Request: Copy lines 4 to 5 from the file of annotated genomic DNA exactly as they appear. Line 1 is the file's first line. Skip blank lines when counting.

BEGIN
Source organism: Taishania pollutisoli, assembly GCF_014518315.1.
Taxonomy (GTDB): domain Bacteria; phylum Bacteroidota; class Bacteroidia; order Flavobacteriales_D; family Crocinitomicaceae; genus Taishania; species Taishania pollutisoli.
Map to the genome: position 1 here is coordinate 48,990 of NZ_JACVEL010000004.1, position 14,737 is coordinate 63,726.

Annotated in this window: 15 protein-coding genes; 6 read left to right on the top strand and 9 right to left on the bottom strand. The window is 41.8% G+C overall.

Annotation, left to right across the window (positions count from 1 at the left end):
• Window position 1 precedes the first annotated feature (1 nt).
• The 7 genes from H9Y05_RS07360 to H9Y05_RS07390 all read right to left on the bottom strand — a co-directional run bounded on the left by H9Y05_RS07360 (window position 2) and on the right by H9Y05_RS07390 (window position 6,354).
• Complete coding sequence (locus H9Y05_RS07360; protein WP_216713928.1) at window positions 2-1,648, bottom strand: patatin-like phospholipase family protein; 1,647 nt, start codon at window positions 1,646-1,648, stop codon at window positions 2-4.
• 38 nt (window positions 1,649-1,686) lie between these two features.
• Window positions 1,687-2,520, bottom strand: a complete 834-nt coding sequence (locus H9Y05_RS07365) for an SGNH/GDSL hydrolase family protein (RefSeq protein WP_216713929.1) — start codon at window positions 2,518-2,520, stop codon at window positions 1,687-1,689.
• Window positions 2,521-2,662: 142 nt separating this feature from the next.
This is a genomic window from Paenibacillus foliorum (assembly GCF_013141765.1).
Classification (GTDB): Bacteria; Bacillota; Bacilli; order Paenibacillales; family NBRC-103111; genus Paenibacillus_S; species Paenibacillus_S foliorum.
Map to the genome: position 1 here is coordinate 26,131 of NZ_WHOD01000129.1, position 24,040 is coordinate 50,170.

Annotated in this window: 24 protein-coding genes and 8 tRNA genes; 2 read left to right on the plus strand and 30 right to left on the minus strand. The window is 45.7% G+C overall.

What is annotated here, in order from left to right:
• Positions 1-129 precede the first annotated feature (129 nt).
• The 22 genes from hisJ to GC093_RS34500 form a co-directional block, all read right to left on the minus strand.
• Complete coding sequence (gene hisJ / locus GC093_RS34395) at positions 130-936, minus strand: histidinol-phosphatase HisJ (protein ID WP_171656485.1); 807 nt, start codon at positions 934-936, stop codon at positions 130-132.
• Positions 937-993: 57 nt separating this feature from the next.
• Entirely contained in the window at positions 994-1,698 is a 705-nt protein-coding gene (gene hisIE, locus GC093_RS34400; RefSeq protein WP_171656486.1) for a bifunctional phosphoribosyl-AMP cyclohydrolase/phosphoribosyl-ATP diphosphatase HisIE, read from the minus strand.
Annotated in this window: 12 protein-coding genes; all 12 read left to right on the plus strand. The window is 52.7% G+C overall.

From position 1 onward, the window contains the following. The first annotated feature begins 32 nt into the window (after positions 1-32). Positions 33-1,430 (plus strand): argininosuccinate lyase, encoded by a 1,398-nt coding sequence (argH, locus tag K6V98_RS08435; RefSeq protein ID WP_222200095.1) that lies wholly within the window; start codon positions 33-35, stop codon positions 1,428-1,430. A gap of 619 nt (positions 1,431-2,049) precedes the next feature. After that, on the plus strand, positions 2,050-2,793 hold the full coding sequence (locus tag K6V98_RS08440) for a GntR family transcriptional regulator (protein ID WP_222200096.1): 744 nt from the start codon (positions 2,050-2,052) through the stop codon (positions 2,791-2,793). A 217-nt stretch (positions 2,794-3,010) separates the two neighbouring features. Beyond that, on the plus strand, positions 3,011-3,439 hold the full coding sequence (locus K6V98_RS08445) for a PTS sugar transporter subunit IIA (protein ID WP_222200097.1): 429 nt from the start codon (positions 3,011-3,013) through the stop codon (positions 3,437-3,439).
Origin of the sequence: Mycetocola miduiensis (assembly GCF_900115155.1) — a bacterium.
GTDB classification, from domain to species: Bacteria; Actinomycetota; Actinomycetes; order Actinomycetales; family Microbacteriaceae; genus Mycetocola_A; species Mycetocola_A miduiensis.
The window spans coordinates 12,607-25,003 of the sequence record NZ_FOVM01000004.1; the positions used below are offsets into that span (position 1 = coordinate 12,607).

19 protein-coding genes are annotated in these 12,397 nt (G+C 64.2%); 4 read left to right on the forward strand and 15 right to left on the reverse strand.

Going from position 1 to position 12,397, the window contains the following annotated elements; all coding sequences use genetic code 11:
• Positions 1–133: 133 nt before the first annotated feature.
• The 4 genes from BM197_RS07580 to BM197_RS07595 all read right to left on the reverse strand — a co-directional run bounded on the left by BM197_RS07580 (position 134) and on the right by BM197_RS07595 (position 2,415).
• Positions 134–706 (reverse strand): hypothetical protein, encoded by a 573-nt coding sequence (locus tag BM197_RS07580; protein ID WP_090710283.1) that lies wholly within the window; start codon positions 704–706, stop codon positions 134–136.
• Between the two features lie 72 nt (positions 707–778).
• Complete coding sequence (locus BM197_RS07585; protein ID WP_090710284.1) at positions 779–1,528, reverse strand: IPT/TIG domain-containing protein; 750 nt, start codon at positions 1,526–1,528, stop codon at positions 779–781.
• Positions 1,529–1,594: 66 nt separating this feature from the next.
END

Annotated in this window: 15 protein-coding genes; 6 read left to right on the top strand and 9 right to left on the bottom strand. The window is 41.8% G+C overall.

Annotation, left to right across the window (positions count from 1 at the left end):